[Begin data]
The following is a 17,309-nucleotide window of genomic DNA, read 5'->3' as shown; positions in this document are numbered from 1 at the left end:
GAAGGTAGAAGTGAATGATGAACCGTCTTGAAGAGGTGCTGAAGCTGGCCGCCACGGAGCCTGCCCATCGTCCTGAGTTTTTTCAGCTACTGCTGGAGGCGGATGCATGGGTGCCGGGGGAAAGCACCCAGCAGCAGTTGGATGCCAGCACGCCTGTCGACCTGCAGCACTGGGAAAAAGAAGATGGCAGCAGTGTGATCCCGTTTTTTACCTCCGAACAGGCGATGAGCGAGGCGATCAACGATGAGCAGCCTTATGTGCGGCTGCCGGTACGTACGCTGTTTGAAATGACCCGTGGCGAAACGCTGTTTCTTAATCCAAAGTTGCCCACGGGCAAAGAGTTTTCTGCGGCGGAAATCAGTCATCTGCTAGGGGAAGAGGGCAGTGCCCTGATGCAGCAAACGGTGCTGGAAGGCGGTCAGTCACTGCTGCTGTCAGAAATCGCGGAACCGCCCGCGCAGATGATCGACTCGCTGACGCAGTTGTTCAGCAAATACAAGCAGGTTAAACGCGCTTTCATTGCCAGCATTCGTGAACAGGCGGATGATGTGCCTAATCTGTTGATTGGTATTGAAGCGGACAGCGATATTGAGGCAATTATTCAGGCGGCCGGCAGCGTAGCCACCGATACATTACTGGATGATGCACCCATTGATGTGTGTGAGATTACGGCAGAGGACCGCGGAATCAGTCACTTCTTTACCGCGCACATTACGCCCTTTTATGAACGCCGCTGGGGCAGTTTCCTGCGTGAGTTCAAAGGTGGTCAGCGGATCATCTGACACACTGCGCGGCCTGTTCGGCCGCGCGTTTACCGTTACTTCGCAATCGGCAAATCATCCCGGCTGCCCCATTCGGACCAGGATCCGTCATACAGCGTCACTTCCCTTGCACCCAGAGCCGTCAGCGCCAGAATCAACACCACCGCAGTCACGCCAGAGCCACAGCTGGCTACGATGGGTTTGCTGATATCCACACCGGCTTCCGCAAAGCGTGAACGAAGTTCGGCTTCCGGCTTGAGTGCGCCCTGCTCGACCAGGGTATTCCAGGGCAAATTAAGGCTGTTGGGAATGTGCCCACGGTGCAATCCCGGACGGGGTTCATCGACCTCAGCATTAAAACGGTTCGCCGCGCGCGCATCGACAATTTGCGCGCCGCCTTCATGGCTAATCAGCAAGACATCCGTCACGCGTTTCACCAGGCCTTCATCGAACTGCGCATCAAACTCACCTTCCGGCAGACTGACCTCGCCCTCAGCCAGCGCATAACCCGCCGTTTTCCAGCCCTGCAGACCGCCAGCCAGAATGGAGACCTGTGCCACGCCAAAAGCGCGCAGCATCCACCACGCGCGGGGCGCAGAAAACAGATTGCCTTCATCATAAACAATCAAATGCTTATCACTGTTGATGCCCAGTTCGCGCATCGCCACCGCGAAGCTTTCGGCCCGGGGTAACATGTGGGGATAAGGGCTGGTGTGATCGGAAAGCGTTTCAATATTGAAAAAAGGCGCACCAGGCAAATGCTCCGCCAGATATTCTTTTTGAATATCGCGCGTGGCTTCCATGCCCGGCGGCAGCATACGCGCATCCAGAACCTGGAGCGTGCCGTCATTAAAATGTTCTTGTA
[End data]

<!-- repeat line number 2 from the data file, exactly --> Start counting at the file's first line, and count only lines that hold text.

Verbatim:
GAAGGTAGAAGTGAATGATGAACCGTCTTGAAGAGGTGCTGAAGCTGGCCGCCACGGAGCCTGCCCATCGTCCTGAGTTTTTTCAGCTACTGCTGGAGGCGGATGCATGGGTGCCGGGGGAAAGCACCCAGCAGCAGTTGGATGCCAGCACGCCTGTCGACCTGCAGCACTGGGAAAAAGAAGATGGCAGCAGTGTGATCCCGTTTTTTACCTCCGAACAGGCGATGAGCGAGGCGATCAACGATGAGCAGCCTTATGTGCGGCTGCCGGTACGTACGCTGTTTGAAATGACCCGTGGCGAAACGCTGTTTCTTAATCCAAAGTTGCCCACGGGCAAAGAGTTTTCTGCGGCGGAAATCAGTCATCTGCTAGGGGAAGAGGGCAGTGCCCTGATGCAGCAAACGGTGCTGGAAGGCGGTCAGTCACTGCTGCTGTCAGAAATCGCGGAACCGCCCGCGCAGATGATCGACTCGCTGACGCAGTTGTTCAGCAAATACAAGCAGGTTAAACGCGCTTTCATTGCCAGCATTCGTGAACAGGCGGATGATGTGCCTAATCTGTTGATTGGTATTGAAGCGGACAGCGATATTGAGGCAATTATTCAGGCGGCCGGCAGCGTAGCCACCGATACATTACTGGATGATGCACCCATTGATGTGTGTGAGATTACGGCAGAGGACCGCGGAATCAGTCACTTCTTTACCGCGCACATTACGCCCTTTTATGAACGCCGCTGGGGCAGTTTCCTGCGTGAGTTCAAAGGTGGTCAGCGGATCATCTGACACACTGCGCGGCCTGTTCGGCCGCGCGTTTACCGTTACTTCGCAATCGGCAAATCATCCCGGCTGCCCCATTCGGACCAGGATCCGTCATACAGCGTCACTTCCCTTGCACCCAGAGCCGTCAGCGCCAGAATCAACACCACCGCAGTCACGCCAGAGCCACAGCTGGCTACGATGGGTTTGCTGATATCCACACCGGCTTCCGCAAAGCGTGAACGAAGTTCGGCTTCCGGCTTGAGTGCGCCCTGCTCGACCAGGGTATTCCAGGGCAAATTAAGGCTGTTGGGAATGTGCCCACGGTGCAATCCCGGACGGGGTTCATCGACCTCAGCATTAAAACGGTTCGCCGCGCGCGCATCGACAATTTGCGCGCCGCCTTCATGGCTAATCAGCAAGACATCCGTCACGCGTTTCACCAGGCCTTCATCGAACTGCGCATCAAACTCACCTTCCGGCAGACTGACCTCGCCCTCAGCCAGCGCATAACCCGCCGTTTTCCAGCCCTGCAGACCGCCAGCCAGAATGGAGACCTGTGCCACGCCAAAAGCGCGCAGCATCCACCACGCGCGGGGCGCAGAAAACAGATTGCCTTCATCATAAACAATCAAATGCTTATCACTGTTGATGCCCAGTTCGCGCATCGCCACCGCGAAGCTTTCGGCCCGGGGTAACATGTGGGGATAAGGGCTGGTGTGATCGGAAAGCGTTTCAATATTGAAAAAAGGCGCACCAGGCAAATGCTCCGCCAGATATTCTTTTTGAATATCGCGCGTGGCTTCCATGCCCGGCGGCAGCATACGCGCATCCAGAACCTGGAGCGTGCCGTCATTAAAATGTTCTTGTA